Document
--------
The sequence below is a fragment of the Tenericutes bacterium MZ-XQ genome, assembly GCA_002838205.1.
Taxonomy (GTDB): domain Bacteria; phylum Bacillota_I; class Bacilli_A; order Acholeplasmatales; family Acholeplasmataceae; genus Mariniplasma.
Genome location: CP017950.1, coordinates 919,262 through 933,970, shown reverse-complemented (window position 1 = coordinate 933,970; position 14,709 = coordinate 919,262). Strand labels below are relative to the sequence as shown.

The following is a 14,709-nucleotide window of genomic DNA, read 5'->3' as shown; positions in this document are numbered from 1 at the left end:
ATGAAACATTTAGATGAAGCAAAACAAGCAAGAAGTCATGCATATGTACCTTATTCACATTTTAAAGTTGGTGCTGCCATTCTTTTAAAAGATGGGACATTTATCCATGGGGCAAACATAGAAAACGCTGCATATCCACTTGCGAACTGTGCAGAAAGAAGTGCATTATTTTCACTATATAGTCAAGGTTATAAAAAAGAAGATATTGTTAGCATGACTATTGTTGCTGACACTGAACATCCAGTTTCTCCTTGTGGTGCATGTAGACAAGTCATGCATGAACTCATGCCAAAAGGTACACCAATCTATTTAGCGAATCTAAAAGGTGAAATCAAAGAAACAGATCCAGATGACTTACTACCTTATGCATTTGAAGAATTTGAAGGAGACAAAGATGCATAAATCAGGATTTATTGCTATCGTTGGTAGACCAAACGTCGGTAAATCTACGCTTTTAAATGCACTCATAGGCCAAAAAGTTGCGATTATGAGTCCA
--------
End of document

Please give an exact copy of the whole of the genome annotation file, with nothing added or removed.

The sequence below is a fragment of the Tenericutes bacterium MZ-XQ genome, assembly GCA_002838205.1.
Taxonomy (GTDB): domain Bacteria; phylum Bacillota_I; class Bacilli_A; order Acholeplasmatales; family Acholeplasmataceae; genus Mariniplasma.
Genome location: CP017950.1, coordinates 919,262 through 933,970, shown reverse-complemented (window position 1 = coordinate 933,970; position 14,709 = coordinate 919,262). Strand labels below are relative to the sequence as shown.

The following is a 14,709-nucleotide window of genomic DNA, read 5'->3' as shown; positions in this document are numbered from 1 at the left end:
ATGAAACATTTAGATGAAGCAAAACAAGCAAGAAGTCATGCATATGTACCTTATTCACATTTTAAAGTTGGTGCTGCCATTCTTTTAAAAGATGGGACATTTATCCATGGGGCAAACATAGAAAACGCTGCATATCCACTTGCGAACTGTGCAGAAAGAAGTGCATTATTTTCACTATATAGTCAAGGTTATAAAAAAGAAGATATTGTTAGCATGACTATTGTTGCTGACACTGAACATCCAGTTTCTCCTTGTGGTGCATGTAGACAAGTCATGCATGAACTCATGCCAAAAGGTACACCAATCTATTTAGCGAATCTAAAAGGTGAAATCAAAGAAACAGATCCAGATGACTTACTACCTTATGCATTTGAAGAATTTGAAGGAGACAAAGATGCATAAATCAGGATTTATTGCTATCGTTGGTAGACCAAACGTCGGTAAATCTACGCTTTTAAATGCACTCATAGGCCAAAAAGTTGCGATTATGAGTCCA